It’s actually an excellent analogy that falls short in its delivery. As does dropping mise en place to describe setting gardening tools in place for a project.

While you’re at it, you might want to check out  Île de la Cité, where Martha gets “all her seeds.”

No Chanel or Dior for this everyday gardener when she arrives in Paris, she tells us, but straight to those lovely little seed markets.

I didn’t want to bring Marie and her cake into this, but damn.

formal dress
My husband and I on our way to the seed markets. Regrettably he had to drive us due to some staffing issues.

I remark upon these Gallicisms as someone with five years of French under her belt, a fair amount of experience in the kitchen and garden, and an unfortunate history of dropping sans into conversation, but a young, beginning American gardener doesn’t know her pâte brisée from her pot of ease-ay.

99.9% of low or middle-income gardeners are not jetting to Paris for their seeds and will probably see what’s available at local garden centers before they consider even splurging on shipping fees for online sources, no matter how wonderful they are.

I know I did.

And here. Here is the issue.  Pretending that this is a gardening show instead of a celebrity reality show.

Cutout Andy in the suitcase
The wonderful thing about Cutout Andy is that he is so incredibly portable.  Here he is on his way to help my mother in her garden in California.

Just Ask Martha

A few moments of FaceTiming Mitch in Lemoore, California about soil preparation for his carrots; or telling Maggie in Mississippi that she needs “ferns” for the north side of her shady house; or letting Karlin from Florida in on the not-so-little secret that she needs a coop for her ducks to keep them safe from predators; does not constitute ‘hanging with the little people.’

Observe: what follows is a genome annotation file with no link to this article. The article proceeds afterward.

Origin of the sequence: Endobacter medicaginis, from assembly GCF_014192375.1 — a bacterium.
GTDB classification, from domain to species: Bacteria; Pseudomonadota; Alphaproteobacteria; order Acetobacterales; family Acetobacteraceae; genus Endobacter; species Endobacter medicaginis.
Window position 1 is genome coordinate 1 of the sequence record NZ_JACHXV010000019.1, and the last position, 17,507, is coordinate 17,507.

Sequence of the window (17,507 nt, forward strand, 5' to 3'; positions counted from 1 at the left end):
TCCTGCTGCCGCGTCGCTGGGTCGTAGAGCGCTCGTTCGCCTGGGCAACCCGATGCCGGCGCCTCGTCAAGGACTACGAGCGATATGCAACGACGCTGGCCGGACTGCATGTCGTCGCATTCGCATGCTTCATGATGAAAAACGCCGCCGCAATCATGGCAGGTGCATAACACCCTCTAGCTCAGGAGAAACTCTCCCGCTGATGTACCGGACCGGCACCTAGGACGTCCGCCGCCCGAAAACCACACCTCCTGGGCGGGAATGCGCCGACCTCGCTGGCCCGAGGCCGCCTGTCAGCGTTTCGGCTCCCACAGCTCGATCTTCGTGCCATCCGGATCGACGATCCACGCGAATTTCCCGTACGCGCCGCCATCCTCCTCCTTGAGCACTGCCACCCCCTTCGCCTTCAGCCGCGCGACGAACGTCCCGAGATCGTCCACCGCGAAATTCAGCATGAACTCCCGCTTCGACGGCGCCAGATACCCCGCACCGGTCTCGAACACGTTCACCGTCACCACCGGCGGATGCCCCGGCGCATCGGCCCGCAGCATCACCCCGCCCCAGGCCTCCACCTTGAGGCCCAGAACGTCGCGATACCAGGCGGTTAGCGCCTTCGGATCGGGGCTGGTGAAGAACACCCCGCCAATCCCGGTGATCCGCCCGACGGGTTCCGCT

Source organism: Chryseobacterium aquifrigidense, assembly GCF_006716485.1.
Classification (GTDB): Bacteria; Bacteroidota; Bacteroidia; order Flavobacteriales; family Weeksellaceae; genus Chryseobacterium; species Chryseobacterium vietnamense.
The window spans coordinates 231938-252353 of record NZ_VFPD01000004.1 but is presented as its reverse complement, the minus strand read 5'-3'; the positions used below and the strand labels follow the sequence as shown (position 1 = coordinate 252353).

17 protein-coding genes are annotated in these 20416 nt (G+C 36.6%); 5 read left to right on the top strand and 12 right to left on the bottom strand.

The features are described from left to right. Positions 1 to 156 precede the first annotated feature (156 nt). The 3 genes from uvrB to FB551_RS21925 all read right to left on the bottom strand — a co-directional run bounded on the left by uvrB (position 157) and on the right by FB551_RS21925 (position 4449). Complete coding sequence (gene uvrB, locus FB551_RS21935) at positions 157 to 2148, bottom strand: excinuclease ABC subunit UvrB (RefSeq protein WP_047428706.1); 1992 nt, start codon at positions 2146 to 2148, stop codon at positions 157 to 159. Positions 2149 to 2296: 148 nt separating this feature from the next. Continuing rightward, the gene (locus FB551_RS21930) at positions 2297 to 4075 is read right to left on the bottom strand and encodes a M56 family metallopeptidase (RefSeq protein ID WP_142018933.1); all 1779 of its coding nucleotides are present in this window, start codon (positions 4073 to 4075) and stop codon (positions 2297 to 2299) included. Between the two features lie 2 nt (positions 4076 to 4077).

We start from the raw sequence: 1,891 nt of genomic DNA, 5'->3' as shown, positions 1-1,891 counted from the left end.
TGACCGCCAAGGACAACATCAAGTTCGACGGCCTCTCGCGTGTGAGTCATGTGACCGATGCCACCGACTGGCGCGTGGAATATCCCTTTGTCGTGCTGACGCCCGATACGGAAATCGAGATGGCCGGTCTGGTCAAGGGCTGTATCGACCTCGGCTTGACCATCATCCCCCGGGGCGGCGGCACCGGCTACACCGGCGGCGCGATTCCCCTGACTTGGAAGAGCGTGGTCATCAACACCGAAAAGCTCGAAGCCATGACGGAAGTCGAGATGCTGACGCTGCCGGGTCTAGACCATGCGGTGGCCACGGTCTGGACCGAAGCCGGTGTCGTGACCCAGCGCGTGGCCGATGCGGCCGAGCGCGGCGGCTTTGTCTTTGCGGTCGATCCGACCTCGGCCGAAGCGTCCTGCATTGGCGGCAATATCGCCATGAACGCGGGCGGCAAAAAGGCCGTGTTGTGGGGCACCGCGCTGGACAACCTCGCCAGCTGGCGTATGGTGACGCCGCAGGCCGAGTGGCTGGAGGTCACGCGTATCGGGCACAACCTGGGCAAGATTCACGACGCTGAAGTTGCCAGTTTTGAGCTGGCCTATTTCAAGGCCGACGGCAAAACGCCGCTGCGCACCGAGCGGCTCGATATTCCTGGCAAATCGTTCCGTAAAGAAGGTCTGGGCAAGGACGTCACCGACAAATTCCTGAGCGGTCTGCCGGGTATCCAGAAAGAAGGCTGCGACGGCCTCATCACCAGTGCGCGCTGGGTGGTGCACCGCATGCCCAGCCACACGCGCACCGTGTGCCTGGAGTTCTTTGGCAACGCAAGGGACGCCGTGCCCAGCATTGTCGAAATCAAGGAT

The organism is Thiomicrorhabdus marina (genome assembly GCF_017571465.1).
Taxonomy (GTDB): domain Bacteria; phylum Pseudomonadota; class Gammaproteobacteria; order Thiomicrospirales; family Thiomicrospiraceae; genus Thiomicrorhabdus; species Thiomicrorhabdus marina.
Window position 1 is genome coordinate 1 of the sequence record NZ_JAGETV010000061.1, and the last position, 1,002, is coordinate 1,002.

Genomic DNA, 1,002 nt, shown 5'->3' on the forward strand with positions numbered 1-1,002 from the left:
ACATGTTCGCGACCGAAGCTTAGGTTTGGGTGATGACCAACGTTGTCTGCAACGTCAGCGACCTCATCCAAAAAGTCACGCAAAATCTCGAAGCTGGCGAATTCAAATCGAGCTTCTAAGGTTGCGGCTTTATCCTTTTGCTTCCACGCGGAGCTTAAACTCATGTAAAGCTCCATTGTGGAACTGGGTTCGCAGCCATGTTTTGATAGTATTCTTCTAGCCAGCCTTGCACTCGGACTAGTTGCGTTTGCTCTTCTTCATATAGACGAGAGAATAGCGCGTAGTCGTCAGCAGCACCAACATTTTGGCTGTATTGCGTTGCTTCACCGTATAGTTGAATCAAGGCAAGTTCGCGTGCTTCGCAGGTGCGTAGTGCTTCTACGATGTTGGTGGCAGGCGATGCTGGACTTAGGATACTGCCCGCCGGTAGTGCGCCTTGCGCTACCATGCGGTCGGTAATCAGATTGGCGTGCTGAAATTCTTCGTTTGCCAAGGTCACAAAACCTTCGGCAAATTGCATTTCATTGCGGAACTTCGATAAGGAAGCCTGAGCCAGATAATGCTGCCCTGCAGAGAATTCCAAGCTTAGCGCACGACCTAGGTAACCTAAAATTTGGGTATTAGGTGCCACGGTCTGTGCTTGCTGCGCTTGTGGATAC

Especially after each performs the requisite sycophantic prelude before speaking to “the Gardening Queen Herself”

Maggie:  “I almost started crying but I did keep it together.”

And then there are the celebrity cameos.  Hailey Bieber needing dog grooming tips. Jay Leno showing us the kitchen in his garage and asking what a pomegranate is. Zac Posen telling Martha he’s been gardening since March in Bridgehampton.

“Well. It’s SOOO easy to garden in the Hamptons” she laughs.

I’ll just leave that right where it fell.

Cutout Andy taking a few moments away from digging out a new pathway to enjoy a warm tomato from my mother’s garden.

I made my life-long gardening mother watch two episodes with me.  When Martha begged Snoop Dogg to join her in Maine on her 63-acre estate, Skylands, for her next party post-COVID, Mom turned to me with a puzzled look on her face. “It’s like digging your heel into somebody’s face.” She said quietly.  “I’d be embarrassed to say that.”

Even if I gave millions of dollars to charities each year – as no doubt Martha does – I would too.

To his credit, a tee-shirted Richard Gere sat cross-legged and underneath a tree in his father’s average suburban garden where he grew up – even if they spent the entire time discussing the shade beds at his exclusive Relais & Châteaux establishment, The Bedford Post Inn.  He almost seemed a little embarrassed.

Perhaps we have his friendship with the Dalai Lama to thank for that.